The woman from the end of the paved road by Burgess Needle

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Narrated by Burgess Needle

The woman from the end of the paved road by Burgess Needle
Illustration by Sue Babcock
I. I See True North

An afternoon’s nap took my bearings.
True north could have been anywhere.
Forceps-delivered babies
     Like me     with crushed
Rarely know their own locations.
Living with the woman from the end
     Of the paved road oriented me to:
A clear, nearby river, land falling
     Away behind her house, passing trucks kick
     Up pale dust, a dog named Sherlock loves
          To eat cat food     even cat feces.
All these my new directions.
Placing a cap on my head gave me authority.
Fine. I would find my own way to the egg lady’s
     House, but that’s when the woman from the end
     Of the paved road creaked a gate open, holding
          Dozens of rhubarb stalks, saying
You decide. Plain rhubarb pie or rhubarb
     And strawberry crisp or even rhubarb,
     Strawberry and custard pie. Your thoughts?
My thoughts?
My thoughts were as unfocused as magnetic north
     During heavy sun spot activity.
All around, dropped in an exquisitely random pattern
      Were soil-filled tires sprouting
      white and red flowers
With stems alternating up each stalk following
     A ratio echoed in the curve of a snail shell.
Everything vibrates celestial tunes
     Caught by river water picked
     Up by some fine filaments in my ears
More than compensating for my loss
     Of bearing or passage of time
And the browning rhubarb/strawberry pie
     Orients far better than any compass.
I see true north reflected in the hazel-green eyes
Of the woman from the end of the paved road
Who murmurs: There! There!
And I know exactly where I am.

II. Still Falling

This morning’s snow hid everything
except the wide-mouth snake of my dream
who came at me with galaxies in his mouth
and enough cold, dark matter
to muffle nuclear fusion.
Still, locally, it’s all under heavy whiteness
though the kale remains firm,
primed for salad with lemons and walnuts.

These are some of my day’s thoughts:
metaphor and actual.
Sometimes the moon is just the moon.
Dream snakes are phallic said Siggy;
but, what of a cold-blooded reptile
whose jaw opens black and wide
enough to encompass alpha centauri?

Trick will be to mimic our visitor—
the one who made kale salad
from our garden.         In truth,
had she not dropped by,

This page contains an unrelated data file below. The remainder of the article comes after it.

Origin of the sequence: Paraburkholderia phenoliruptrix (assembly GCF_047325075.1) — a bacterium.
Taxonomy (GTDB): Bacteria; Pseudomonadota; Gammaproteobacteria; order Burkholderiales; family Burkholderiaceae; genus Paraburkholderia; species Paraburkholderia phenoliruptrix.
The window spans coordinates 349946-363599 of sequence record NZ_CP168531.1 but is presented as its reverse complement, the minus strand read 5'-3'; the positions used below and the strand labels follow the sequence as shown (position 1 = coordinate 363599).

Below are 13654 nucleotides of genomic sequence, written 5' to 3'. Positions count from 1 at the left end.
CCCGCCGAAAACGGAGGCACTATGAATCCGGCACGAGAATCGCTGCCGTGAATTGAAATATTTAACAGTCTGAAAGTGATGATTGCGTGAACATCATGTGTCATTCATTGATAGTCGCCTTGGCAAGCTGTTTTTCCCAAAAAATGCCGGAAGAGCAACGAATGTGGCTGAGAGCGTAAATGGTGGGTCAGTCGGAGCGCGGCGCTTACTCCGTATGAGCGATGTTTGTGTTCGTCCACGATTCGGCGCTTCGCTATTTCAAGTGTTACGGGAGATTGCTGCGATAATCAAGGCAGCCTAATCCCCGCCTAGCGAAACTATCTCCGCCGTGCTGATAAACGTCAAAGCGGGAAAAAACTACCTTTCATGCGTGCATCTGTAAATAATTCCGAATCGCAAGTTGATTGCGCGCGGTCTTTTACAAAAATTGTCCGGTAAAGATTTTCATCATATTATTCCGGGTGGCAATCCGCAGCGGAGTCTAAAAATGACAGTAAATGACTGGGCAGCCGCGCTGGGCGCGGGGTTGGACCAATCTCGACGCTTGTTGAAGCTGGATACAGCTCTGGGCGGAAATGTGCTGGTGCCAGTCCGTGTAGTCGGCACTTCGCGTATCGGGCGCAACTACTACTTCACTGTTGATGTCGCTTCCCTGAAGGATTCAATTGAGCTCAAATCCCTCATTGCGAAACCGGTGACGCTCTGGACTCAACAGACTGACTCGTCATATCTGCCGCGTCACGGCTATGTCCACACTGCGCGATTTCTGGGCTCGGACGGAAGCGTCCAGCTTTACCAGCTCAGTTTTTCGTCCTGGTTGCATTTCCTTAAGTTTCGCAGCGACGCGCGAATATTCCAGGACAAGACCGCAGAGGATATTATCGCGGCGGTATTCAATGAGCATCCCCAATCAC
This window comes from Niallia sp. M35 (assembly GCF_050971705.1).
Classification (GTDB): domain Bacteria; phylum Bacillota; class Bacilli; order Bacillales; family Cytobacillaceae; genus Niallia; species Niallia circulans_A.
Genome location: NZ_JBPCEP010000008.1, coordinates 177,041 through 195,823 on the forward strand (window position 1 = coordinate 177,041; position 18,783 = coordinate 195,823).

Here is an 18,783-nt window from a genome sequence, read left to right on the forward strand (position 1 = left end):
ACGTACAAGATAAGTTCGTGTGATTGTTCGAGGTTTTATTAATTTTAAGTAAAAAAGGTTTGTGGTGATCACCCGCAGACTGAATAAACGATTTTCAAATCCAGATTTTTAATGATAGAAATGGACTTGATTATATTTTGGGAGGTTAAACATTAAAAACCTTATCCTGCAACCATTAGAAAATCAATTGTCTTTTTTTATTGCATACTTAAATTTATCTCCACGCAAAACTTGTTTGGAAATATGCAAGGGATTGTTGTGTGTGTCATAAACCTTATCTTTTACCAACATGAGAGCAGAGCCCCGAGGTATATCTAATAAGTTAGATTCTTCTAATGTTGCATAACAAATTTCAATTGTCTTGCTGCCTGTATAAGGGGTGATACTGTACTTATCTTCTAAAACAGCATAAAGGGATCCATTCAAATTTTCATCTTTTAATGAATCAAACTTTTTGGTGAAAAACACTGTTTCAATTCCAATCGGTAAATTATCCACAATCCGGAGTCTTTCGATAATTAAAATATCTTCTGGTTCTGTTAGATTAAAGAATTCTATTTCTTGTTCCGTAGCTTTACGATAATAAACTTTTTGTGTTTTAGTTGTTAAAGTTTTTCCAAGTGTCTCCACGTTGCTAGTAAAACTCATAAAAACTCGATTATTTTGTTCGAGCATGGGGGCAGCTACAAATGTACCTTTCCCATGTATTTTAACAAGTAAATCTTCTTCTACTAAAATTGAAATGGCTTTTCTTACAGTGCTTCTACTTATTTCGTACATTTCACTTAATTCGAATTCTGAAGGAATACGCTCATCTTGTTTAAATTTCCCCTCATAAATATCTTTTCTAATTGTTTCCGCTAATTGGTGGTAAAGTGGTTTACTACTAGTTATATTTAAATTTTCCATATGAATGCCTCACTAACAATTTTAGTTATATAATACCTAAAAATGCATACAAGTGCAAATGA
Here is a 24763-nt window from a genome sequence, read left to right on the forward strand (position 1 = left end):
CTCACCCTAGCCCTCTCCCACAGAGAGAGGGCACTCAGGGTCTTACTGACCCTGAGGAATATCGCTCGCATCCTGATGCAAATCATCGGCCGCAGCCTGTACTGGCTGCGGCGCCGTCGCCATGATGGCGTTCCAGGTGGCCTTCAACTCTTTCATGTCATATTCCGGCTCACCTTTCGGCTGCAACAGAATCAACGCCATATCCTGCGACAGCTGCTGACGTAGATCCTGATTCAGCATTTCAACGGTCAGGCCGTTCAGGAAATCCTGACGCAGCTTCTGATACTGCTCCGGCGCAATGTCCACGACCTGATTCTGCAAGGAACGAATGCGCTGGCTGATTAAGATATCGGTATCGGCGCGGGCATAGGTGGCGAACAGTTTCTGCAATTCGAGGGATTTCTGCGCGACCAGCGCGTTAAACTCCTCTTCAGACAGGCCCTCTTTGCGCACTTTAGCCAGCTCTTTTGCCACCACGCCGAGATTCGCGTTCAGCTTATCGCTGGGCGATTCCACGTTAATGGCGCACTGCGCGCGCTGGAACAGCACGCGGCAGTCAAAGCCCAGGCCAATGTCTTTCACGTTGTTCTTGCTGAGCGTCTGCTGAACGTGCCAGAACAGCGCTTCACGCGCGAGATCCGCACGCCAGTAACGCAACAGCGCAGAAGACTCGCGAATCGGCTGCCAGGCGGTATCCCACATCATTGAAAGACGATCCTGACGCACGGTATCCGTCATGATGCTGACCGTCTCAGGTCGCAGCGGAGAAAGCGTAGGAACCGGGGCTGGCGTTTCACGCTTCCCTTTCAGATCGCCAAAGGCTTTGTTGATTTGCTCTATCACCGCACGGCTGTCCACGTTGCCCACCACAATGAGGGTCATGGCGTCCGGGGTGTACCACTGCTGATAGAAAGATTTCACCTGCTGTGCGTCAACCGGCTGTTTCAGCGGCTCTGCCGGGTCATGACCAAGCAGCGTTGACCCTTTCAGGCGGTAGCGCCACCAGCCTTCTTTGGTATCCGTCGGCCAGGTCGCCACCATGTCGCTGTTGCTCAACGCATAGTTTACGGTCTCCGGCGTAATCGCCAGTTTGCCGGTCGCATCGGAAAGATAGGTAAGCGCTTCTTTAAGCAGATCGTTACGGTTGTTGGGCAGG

we’d be on tomatoes and lettuce alone.
In the snake’s mouth we are all stars
seemingly close in the past
far off in the future.
Truth lies beneath snow
that’s still falling.

III. Stay in the Present

At the end of the paved road lives
A woman of several lives
Who knew me well before
Cuba was blockaded
And now again
With familiar arms and a smile
Just as winsome
Strange. As in uncanny or puzzling.
She now fancies curry
And an Iranian bread called barbari.
When we caress, my jealousies
Drift through the window
Are eaten by passing ravens.
Later, briefly alone, I look
Down at a carpet of bloodroot leaves, and,
Because it is mid-summer,
          the white petals with yellow stamens
          have fallen away        still,
The reddish rhizome remains just below—
Sweet syrup runs from local trees
But bloodroot’s orange sap is poison.
The woman at the end of the paved road
Reclaims windows, saws rectangles
In blank walls     welcomes new light
As I do my best to welcome her embrace
And stay in the present—
I do not know why that is easier now
Than when my blood was newer
A time of full sun
Uncompromised lives.
I am far happier to be here
In many other ways
Easing me to see
White trillium, day lilies
And leaves of ginger rather
Than Sanguinaria Canadensis
It is called     with a sap
That leaves a scab on bare skin.
She is walking through bluebells now
The woman from the end of the paved road,
Looking up at me     with a rushing river
Behind her     with a past that has brought
Her to this form
I love so well
Here at the end of the paved road
Near the river
Easily seen through panes 
Of a recently installed window
Reflecting orange crested irises
And my breath—even in July—
These early Vermont mornings.



Bio: Burgess Needle was a school librarian in Tucson before retiring and moving to New England. His poetry and fiction has appeared in Connotation Press, Blackbox Manifold (UK), Concho River Review, Raving Dove, Boston Literary Magazine, Centrifugal Eye, Iodine, Blue Lake Review, Nutshell (UK) and DeComp among others. Publications include: EVERY CROW IN THE BLUE SKY: Diminuendo Press, 2009; THAI COMIC BOOKS: Big Table Press, 2013; FADED PHOTO BRINGS IT BACK: Kindle, 2014 and SIT and CRY: Two Years In the Land of Smiles, Wren Song Press, 2017. He taught English for two years in northeast Thailand for the Peace Corps and currently lives in Ripton, Vermont with a hazel-eyed woman of great wit, charm and beauty.